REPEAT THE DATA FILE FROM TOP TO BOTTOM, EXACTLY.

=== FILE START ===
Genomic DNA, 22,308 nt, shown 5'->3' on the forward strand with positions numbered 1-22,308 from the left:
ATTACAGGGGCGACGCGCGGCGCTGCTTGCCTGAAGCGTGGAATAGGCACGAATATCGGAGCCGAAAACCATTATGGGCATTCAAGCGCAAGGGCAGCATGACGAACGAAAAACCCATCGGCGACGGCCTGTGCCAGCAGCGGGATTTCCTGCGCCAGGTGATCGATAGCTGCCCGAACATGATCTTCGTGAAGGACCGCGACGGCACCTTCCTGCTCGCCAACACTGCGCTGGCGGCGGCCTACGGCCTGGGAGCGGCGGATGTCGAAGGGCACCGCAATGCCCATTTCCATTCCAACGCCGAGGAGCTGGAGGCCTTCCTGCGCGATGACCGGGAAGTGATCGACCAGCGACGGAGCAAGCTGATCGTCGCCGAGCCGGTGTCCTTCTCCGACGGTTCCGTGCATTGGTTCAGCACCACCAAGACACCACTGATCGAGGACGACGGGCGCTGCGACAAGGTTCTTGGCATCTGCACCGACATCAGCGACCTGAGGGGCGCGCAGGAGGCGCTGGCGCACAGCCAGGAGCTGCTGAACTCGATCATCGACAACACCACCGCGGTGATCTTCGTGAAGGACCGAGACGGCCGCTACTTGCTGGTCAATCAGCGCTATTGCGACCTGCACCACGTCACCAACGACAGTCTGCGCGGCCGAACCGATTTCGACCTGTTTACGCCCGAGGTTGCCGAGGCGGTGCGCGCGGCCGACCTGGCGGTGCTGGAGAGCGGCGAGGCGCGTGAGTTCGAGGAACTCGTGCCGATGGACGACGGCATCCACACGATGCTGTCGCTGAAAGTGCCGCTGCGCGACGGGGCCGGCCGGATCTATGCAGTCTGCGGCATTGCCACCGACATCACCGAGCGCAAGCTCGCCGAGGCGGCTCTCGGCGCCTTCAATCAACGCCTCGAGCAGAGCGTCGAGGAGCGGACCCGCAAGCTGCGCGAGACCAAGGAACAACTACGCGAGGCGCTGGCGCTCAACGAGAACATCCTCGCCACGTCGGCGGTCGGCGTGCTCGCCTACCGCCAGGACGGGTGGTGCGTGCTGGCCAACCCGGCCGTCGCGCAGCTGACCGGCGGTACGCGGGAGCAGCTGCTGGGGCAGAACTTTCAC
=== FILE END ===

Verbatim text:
Genomic DNA, 22,308 nt, shown 5'->3' on the forward strand with positions numbered 1-22,308 from the left:
ATTACAGGGGCGACGCGCGGCGCTGCTTGCCTGAAGCGTGGAATAGGCACGAATATCGGAGCCGAAAACCATTATGGGCATTCAAGCGCAAGGGCAGCATGACGAACGAAAAACCCATCGGCGACGGCCTGTGCCAGCAGCGGGATTTCCTGCGCCAGGTGATCGATAGCTGCCCGAACATGATCTTCGTGAAGGACCGCGACGGCACCTTCCTGCTCGCCAACACTGCGCTGGCGGCGGCCTACGGCCTGGGAGCGGCGGATGTCGAAGGGCACCGCAATGCCCATTTCCATTCCAACGCCGAGGAGCTGGAGGCCTTCCTGCGCGATGACCGGGAAGTGATCGACCAGCGACGGAGCAAGCTGATCGTCGCCGAGCCGGTGTCCTTCTCCGACGGTTCCGTGCATTGGTTCAGCACCACCAAGACACCACTGATCGAGGACGACGGGCGCTGCGACAAGGTTCTTGGCATCTGCACCGACATCAGCGACCTGAGGGGCGCGCAGGAGGCGCTGGCGCACAGCCAGGAGCTGCTGAACTCGATCATCGACAACACCACCGCGGTGATCTTCGTGAAGGACCGAGACGGCCGCTACTTGCTGGTCAATCAGCGCTATTGCGACCTGCACCACGTCACCAACGACAGTCTGCGCGGCCGAACCGATTTCGACCTGTTTACGCCCGAGGTTGCCGAGGCGGTGCGCGCGGCCGACCTGGCGGTGCTGGAGAGCGGCGAGGCGCGTGAGTTCGAGGAACTCGTGCCGATGGACGACGGCATCCACACGATGCTGTCGCTGAAAGTGCCGCTGCGCGACGGGGCCGGCCGGATCTATGCAGTCTGCGGCATTGCCACCGACATCACCGAGCGCAAGCTCGCCGAGGCGGCTCTCGGCGCCTTCAATCAACGCCTCGAGCAGAGCGTCGAGGAGCGGACCCGCAAGCTGCGCGAGACCAAGGAACAACTACGCGAGGCGCTGGCGCTCAACGAGAACATCCTCGCCACGTCGGCGGTCGGCGTGCTCGCCTACCGCCAGGACGGGTGGTGCGTGCTGGCCAACCCGGCCGTCGCGCAGCTGACCGGCGGTACGCGGGAGCAGCTGCTGGGGCAGAACTTTCAC